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New Zealand wine production down 6% following Cyclone Gabrielle

Six months after Cyclone Gabrielle ripped through New Zealand’s North Island, the long-term impact is only just becoming clear.

In mid-February Cyclone Gabrielle hit New Zealand’s North Island with devastating affect, bringing extreme levels of rainfall, which caused flooding in many winegrowing areas.

The timing, right on the cusp of harvest, could hardly have been worse.

“From a wine perspective, this was probably the single most significant weather impact since Cyclone Bola in 1988,” says New Zealand Winegrowers, the country’s wine trade body, in its annual report, released last week.

“We estimate that around 800 hectares of vineyards lost at least some, or all, of their fruit.”

In addition, a further 300 hectares of vineyards have experienced “significant infrastructure damage” on top of the crop loss.

“Our best estimate is that up to 20,000 tonnes of grapes may have been lost due to the cyclone and related weather events,” detailed the report.

As a result, overall production from vintage 2023 was down 6% on 2022.

What happens next?

Some areas were hit far worse than others by the storm. Production in Gisborne, for example, was down by 43%, representing a loss of 8,000 tonnes of grapes.

In Hawke’s Bay, winemakers are reporting that “a better fruit set than the previous year” has helped offset the losses caused by the storm.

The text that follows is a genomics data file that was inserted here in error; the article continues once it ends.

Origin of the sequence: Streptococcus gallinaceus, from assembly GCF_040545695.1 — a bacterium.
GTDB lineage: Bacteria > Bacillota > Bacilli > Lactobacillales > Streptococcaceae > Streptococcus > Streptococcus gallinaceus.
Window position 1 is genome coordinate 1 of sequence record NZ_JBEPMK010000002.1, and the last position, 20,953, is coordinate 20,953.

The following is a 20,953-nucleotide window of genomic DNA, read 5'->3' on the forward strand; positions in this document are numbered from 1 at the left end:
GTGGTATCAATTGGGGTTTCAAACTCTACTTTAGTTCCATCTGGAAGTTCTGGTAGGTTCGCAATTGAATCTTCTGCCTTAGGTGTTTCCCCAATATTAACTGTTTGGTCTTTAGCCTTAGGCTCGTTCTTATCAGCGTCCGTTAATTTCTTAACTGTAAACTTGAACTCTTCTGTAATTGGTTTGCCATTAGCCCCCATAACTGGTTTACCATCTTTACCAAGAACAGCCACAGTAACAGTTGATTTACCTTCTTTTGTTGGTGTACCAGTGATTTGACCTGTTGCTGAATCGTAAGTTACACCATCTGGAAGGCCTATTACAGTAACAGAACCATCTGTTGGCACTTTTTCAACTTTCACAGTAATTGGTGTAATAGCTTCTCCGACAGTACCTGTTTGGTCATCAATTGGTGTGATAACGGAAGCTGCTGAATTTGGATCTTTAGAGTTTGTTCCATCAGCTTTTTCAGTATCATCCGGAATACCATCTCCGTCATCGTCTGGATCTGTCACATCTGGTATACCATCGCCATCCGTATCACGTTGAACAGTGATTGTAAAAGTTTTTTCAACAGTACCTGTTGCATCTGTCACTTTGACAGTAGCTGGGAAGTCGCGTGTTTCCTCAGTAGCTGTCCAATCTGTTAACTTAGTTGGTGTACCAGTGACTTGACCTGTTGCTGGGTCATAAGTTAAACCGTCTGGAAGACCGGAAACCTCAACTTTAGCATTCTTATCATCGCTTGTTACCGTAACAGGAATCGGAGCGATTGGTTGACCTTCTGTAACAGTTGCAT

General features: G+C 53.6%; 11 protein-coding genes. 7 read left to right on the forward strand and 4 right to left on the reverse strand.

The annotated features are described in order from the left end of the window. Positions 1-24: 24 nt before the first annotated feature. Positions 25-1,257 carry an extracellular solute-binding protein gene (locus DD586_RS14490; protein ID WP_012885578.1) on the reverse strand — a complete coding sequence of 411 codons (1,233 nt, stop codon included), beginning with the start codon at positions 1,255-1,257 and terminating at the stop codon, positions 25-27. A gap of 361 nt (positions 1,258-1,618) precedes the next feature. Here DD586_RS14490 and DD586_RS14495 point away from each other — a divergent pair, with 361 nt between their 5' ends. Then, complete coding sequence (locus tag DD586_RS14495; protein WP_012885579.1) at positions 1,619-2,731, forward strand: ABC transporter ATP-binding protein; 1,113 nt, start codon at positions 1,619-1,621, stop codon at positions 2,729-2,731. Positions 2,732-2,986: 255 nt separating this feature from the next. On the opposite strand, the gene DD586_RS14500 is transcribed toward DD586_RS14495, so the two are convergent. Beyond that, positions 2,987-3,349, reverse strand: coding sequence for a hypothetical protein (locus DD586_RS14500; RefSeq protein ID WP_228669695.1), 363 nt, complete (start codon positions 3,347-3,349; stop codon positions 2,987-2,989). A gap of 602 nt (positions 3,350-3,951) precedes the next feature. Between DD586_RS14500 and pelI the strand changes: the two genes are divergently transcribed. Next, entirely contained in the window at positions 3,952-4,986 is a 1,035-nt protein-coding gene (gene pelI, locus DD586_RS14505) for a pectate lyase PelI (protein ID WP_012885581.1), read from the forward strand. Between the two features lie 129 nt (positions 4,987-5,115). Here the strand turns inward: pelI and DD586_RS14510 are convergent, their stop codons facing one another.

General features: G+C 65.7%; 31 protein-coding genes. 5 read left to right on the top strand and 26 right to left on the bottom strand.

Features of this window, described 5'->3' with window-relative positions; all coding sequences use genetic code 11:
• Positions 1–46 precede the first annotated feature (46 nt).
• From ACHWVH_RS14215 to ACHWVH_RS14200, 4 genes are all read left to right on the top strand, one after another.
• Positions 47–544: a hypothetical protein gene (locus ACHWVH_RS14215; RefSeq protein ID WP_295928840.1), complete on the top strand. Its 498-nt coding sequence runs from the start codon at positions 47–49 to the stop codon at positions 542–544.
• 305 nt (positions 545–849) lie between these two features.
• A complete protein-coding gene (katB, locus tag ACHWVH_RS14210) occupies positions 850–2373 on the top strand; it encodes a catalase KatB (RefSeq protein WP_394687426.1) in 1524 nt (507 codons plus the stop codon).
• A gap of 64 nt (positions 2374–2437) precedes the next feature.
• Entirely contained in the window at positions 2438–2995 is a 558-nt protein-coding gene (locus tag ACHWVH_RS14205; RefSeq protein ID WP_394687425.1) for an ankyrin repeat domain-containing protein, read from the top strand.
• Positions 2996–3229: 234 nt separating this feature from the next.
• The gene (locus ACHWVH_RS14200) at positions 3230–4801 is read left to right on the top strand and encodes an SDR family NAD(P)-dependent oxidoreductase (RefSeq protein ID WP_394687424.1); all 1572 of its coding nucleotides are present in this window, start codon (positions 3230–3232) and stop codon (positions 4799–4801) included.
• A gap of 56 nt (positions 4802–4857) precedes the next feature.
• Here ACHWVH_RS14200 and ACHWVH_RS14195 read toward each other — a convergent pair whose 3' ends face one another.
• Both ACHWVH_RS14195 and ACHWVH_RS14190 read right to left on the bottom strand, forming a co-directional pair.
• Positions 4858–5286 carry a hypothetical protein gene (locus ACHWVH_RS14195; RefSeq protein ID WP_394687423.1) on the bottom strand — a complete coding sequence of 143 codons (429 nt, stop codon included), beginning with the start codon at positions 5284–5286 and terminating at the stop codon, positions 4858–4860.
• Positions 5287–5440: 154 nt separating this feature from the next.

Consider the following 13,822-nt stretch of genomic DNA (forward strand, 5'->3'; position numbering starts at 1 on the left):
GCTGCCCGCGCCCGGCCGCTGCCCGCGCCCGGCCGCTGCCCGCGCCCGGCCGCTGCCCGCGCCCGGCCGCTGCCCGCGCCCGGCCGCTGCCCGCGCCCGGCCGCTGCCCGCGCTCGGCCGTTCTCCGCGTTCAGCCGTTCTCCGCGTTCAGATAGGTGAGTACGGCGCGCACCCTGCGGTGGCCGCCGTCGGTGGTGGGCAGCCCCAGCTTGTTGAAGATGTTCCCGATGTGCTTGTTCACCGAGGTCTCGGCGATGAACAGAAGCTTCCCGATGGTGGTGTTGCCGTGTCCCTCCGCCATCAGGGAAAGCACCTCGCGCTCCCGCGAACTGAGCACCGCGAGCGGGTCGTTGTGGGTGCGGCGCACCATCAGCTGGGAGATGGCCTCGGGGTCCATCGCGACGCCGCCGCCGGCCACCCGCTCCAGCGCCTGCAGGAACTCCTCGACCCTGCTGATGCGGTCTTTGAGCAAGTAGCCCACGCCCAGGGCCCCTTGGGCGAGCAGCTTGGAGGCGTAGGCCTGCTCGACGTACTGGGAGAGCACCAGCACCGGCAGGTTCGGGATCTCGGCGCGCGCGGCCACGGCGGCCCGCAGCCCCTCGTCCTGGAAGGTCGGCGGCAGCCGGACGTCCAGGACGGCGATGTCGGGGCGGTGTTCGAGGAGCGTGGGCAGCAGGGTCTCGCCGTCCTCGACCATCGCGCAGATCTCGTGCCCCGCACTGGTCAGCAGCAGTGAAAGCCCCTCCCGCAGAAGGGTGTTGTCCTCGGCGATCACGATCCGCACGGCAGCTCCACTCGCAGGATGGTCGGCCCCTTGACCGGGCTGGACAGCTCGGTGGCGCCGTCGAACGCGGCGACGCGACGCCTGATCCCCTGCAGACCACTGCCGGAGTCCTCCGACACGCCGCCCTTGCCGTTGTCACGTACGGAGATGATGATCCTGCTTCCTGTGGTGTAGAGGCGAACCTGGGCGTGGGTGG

With the help of funding from the Ministry for Primary Industries (MPI), New Zealand Winegrowers has engaged specialist viticulture experts to provide on-the-ground advice for producers on how to recover the affected vineyards.

According to New Zealand Winegrowers, this programme “provides a good model for future emergency responses.”

In addition to technical and practical advice, Hawke’s Bay and Gisborne winegrowers have received combined donations totalling more than NZ$400,000 to help them repair the damages to their vineyards.

Immediately after the climatic event, New Zealand’s finance minister, Grant Robertson, estimated that the disaster could cost the wine sector NZ$13.5 billion ($8.42 billion).

Much of the damage was caused by flash flooding, which destroyed roads, rail tracks, houses and crops.

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